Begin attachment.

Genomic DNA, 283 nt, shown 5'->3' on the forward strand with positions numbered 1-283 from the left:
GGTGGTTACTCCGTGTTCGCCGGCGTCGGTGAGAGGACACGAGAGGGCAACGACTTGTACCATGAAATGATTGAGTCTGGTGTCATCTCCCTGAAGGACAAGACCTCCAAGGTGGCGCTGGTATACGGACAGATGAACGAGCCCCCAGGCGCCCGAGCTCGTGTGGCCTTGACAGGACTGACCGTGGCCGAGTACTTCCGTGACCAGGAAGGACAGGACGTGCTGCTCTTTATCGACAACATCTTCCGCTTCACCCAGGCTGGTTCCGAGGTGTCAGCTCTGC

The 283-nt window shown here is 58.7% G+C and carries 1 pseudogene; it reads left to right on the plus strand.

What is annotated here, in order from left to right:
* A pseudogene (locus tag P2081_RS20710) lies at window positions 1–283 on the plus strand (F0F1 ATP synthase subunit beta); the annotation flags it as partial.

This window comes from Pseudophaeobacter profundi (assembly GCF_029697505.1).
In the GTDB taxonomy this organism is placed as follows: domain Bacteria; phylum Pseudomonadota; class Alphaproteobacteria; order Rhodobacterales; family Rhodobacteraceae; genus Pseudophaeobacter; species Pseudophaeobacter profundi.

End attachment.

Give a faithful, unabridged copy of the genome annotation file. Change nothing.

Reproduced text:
Genomic DNA, 283 nt, shown 5'->3' on the forward strand with positions numbered 1-283 from the left:
GGTGGTTACTCCGTGTTCGCCGGCGTCGGTGAGAGGACACGAGAGGGCAACGACTTGTACCATGAAATGATTGAGTCTGGTGTCATCTCCCTGAAGGACAAGACCTCCAAGGTGGCGCTGGTATACGGACAGATGAACGAGCCCCCAGGCGCCCGAGCTCGTGTGGCCTTGACAGGACTGACCGTGGCCGAGTACTTCCGTGACCAGGAAGGACAGGACGTGCTGCTCTTTATCGACAACATCTTCCGCTTCACCCAGGCTGGTTCCGAGGTGTCAGCTCTGC

The 283-nt window shown here is 58.7% G+C and carries 1 pseudogene; it reads left to right on the plus strand.

What is annotated here, in order from left to right:
* A pseudogene (locus tag P2081_RS20710) lies at window positions 1–283 on the plus strand (F0F1 ATP synthase subunit beta); the annotation flags it as partial.

This window comes from Pseudophaeobacter profundi (assembly GCF_029697505.1).
In the GTDB taxonomy this organism is placed as follows: domain Bacteria; phylum Pseudomonadota; class Alphaproteobacteria; order Rhodobacterales; family Rhodobacteraceae; genus Pseudophaeobacter; species Pseudophaeobacter profundi.